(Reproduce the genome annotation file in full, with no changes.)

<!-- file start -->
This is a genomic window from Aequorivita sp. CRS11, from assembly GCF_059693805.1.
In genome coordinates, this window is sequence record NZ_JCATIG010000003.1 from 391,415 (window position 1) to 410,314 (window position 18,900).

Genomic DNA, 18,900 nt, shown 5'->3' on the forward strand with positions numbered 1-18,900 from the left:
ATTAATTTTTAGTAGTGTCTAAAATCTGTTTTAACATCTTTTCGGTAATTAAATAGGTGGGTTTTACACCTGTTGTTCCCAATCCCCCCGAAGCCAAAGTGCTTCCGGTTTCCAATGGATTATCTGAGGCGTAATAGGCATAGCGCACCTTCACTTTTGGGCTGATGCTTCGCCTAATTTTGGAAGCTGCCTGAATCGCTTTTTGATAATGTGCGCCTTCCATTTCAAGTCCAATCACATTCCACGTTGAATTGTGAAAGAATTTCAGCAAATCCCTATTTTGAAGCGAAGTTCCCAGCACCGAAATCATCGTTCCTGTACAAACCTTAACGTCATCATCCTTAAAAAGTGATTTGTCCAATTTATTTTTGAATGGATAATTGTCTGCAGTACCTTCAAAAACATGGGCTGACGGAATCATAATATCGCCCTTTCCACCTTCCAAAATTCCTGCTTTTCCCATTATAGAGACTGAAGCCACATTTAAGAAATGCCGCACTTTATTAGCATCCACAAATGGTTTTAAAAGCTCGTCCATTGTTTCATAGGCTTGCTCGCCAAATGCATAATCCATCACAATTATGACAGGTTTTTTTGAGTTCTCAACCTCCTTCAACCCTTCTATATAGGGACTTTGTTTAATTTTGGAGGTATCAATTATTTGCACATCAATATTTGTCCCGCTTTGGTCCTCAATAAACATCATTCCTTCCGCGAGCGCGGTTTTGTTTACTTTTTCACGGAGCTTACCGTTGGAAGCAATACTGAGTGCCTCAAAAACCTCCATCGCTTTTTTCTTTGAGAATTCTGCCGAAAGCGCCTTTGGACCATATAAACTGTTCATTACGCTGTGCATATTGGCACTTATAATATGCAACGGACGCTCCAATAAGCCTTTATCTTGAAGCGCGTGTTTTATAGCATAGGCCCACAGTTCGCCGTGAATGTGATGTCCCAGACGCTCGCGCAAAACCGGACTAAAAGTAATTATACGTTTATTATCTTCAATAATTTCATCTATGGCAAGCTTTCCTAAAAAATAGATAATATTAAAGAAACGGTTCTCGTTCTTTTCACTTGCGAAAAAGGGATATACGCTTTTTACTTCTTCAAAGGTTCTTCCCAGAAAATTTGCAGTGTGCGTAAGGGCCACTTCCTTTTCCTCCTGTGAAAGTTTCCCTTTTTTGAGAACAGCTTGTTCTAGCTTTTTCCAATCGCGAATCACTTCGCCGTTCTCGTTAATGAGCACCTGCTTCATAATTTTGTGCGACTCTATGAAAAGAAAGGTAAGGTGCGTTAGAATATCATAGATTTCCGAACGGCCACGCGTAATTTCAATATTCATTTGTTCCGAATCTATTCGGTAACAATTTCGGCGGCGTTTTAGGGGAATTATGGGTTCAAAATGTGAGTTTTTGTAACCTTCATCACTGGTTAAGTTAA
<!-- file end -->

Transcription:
This is a genomic window from Aequorivita sp. CRS11, from assembly GCF_059693805.1.
In genome coordinates, this window is sequence record NZ_JCATIG010000003.1 from 391,415 (window position 1) to 410,314 (window position 18,900).

Genomic DNA, 18,900 nt, shown 5'->3' on the forward strand with positions numbered 1-18,900 from the left:
ATTAATTTTTAGTAGTGTCTAAAATCTGTTTTAACATCTTTTCGGTAATTAAATAGGTGGGTTTTACACCTGTTGTTCCCAATCCCCCCGAAGCCAAAGTGCTTCCGGTTTCCAATGGATTATCTGAGGCGTAATAGGCATAGCGCACCTTCACTTTTGGGCTGATGCTTCGCCTAATTTTGGAAGCTGCCTGAATCGCTTTTTGATAATGTGCGCCTTCCATTTCAAGTCCAATCACATTCCACGTTGAATTGTGAAAGAATTTCAGCAAATCCCTATTTTGAAGCGAAGTTCCCAGCACCGAAATCATCGTTCCTGTACAAACCTTAACGTCATCATCCTTAAAAAGTGATTTGTCCAATTTATTTTTGAATGGATAATTGTCTGCAGTACCTTCAAAAACATGGGCTGACGGAATCATAATATCGCCCTTTCCACCTTCCAAAATTCCTGCTTTTCCCATTATAGAGACTGAAGCCACATTTAAGAAATGCCGCACTTTATTAGCATCCACAAATGGTTTTAAAAGCTCGTCCATTGTTTCATAGGCTTGCTCGCCAAATGCATAATCCATCACAATTATGACAGGTTTTTTTGAGTTCTCAACCTCCTTCAACCCTTCTATATAGGGACTTTGTTTAATTTTGGAGGTATCAATTATTTGCACATCAATATTTGTCCCGCTTTGGTCCTCAATAAACATCATTCCTTCCGCGAGCGCGGTTTTGTTTACTTTTTCACGGAGCTTACCGTTGGAAGCAATACTGAGTGCCTCAAAAACCTCCATCGCTTTTTTCTTTGAGAATTCTGCCGAAAGCGCCTTTGGACCATATAAACTGTTCATTACGCTGTGCATATTGGCACTTATAATATGCAACGGACGCTCCAATAAGCCTTTATCTTGAAGCGCGTGTTTTATAGCATAGGCCCACAGTTCGCCGTGAATGTGATGTCCCAGACGCTCGCGCAAAACCGGACTAAAAGTAATTATACGTTTATTATCTTCAATAATTTCATCTATGGCAAGCTTTCCTAAAAAATAGATAATATTAAAGAAACGGTTCTCGTTCTTTTCACTTGCGAAAAAGGGATATACGCTTTTTACTTCTTCAAAGGTTCTTCCCAGAAAATTTGCAGTGTGCGTAAGGGCCACTTCCTTTTCCTCCTGTGAAAGTTTCCCTTTTTTGAGAACAGCTTGTTCTAGCTTTTTCCAATCGCGAATCACTTCGCCGTTCTCGTTAATGAGCACCTGCTTCATAATTTTGTGCGACTCTATGAAAAGAAAGGTAAGGTGCGTTAGAATATCATAGATTTCCGAACGGCCACGCGTAATTTCAATATTCATTTGTTCCGAATCTATTCGGTAACAATTTCGGCGGCGTTTTAGGGGAATTATGGGTTCAAAATGTGAGTTTTTGTAACCTTCATCACTGGTTAAGTTAA